Short on time? Here are the highlights:
- The New Zealand government is moving to extend the working holidays visas for visa holders already in the country, and has also extended the arrival window for new visa holders
- Overall, the number of available working holiday visas will be doubled this year, in recognition of the programme spaces that went unfilled last year during the country’s extended border closure
New Zealand Immigration Minister Michael Wood has announced a major expansion of the country’s working holiday visa programme for this year. In a 21 August 2022 statement, the Minister introduced an easing of border rules for international workers, with a focus on economic sectors that have been especially hard hit by labour shortages. These sectors include personal care services, construction, food processing, and tourism.
Of particular interest to internationally mobile students, the Minister also announced a number of important provisions around New Zealand’s working holiday visa programme. Specifically:
- Working holiday makers already in New Zealand with visas expiring between 26 August 2022 and 31 May 2023 can have their visas extended for six months “to keep workers that are already in country.”
- New working holiday visas will be issued to travellers who have yet to arrive in New Zealand, allowing them to enter the country up to 31 January 2023.
- The number of visas available under the programme cap will be doubled for 2022/23. This is a one-time increase that recognises the programme spots that went unused last year due to the country’s extended border closures, and will result in an additional 12,000 working holiday visas this year.
“Our immigration [policy] was designed during the pandemic and included the flexibility to respond to scenarios, such as the global labour shortage we now face. These measures are about providing immediate relief to those businesses hardest hit by the global worker shortage,” said Minister Wood. “Since our borders have fully reopened we are seeing the return of working holiday makers with approximately 4,000 already in country and over 21,000 have had their application to work here approved.”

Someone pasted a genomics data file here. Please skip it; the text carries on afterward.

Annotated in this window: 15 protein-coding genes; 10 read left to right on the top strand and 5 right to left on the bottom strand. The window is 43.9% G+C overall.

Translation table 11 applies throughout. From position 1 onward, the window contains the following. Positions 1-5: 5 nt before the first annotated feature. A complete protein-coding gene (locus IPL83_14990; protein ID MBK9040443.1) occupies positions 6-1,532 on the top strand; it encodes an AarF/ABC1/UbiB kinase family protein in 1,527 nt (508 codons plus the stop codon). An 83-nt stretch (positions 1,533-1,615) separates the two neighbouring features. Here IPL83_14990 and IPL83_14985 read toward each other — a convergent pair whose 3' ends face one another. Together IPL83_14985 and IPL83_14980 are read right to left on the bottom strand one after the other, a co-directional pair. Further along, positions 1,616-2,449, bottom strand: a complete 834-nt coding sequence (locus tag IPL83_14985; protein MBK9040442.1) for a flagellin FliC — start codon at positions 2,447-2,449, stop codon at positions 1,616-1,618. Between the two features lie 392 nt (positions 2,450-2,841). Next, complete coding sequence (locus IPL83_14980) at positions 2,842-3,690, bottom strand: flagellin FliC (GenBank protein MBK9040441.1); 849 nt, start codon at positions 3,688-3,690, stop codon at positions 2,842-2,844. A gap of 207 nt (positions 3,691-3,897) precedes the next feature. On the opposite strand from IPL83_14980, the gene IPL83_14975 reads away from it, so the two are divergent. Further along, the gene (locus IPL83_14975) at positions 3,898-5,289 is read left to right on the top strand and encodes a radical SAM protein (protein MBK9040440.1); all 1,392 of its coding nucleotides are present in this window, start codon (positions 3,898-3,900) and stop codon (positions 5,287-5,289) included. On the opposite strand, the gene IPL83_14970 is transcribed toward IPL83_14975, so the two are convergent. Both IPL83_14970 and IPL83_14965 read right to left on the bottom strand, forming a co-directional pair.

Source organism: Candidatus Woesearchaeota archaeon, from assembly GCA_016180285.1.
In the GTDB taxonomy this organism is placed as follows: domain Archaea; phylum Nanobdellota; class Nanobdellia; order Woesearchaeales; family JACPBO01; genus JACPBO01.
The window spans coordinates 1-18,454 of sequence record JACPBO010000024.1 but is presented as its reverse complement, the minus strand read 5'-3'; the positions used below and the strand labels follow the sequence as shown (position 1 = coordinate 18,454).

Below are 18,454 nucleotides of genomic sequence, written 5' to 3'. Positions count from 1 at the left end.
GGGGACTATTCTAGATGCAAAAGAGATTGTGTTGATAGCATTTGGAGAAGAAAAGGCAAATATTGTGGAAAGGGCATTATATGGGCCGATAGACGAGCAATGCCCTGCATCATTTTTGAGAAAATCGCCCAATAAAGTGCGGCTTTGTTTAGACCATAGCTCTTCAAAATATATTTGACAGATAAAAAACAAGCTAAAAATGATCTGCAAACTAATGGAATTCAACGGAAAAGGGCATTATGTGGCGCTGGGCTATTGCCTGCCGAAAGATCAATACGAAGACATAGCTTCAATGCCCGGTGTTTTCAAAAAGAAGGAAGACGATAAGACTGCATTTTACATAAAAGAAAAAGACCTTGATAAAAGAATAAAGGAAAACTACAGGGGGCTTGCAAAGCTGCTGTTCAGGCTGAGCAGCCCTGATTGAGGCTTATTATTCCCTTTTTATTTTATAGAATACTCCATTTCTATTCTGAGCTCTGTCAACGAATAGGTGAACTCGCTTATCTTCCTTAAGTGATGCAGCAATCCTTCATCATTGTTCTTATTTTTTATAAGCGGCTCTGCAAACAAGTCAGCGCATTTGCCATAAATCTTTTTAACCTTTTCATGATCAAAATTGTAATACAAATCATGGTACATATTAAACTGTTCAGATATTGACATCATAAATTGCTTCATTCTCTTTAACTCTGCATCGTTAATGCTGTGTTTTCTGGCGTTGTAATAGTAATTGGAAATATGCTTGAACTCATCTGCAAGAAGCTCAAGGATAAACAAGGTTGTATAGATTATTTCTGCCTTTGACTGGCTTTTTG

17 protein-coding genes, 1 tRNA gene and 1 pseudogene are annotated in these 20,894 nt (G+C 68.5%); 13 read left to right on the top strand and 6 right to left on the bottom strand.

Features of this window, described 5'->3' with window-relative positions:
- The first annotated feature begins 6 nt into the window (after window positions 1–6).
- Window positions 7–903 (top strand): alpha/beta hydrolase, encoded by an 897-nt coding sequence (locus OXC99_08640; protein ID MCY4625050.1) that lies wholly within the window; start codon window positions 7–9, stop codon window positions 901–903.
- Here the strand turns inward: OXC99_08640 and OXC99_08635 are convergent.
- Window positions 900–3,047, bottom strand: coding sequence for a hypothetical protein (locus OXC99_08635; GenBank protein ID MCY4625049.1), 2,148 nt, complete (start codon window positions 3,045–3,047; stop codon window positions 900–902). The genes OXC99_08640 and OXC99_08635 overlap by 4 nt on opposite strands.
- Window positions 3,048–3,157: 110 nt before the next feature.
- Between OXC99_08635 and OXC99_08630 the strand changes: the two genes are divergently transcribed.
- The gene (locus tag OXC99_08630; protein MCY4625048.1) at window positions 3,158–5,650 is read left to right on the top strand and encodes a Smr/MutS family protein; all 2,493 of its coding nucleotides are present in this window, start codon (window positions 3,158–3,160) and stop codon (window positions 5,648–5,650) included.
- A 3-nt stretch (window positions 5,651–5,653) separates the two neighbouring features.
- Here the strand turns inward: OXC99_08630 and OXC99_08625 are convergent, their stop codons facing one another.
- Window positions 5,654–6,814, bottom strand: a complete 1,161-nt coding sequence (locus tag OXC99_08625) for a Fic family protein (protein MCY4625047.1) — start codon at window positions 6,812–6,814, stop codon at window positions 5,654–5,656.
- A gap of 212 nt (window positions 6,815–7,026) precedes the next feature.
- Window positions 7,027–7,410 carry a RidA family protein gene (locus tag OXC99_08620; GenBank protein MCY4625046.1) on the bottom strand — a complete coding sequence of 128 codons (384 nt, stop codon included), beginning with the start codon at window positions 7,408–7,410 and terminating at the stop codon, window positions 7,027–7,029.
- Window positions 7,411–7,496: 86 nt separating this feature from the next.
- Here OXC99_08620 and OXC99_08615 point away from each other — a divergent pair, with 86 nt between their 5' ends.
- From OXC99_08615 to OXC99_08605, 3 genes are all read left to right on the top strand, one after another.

“COVID brought the world to a standstill. While we can ensure the ability for those to come and work here, we acknowledge that people to people movement globally remains slow when compared to pre-COVID levels, and this is being particularly felt by the hospitality and tourism sectors who traditionally rely on international workers.”
A recent survey conducted by the national tourism body Tourism Industry Aotearoa (TIA) found that half of tourism employers expected to hire foreign workers this year. “We are hopeful this will help to relieve some of the immediate pressures on employers,” said TIA Chief Executive Rebecca Ingram. “And there are added benefits – while not all Working Holiday Visa holders will work in tourism and hospitality, they will all want to enjoy tourism activities and experiences while they are in New Zealand.”
For additional background, please see: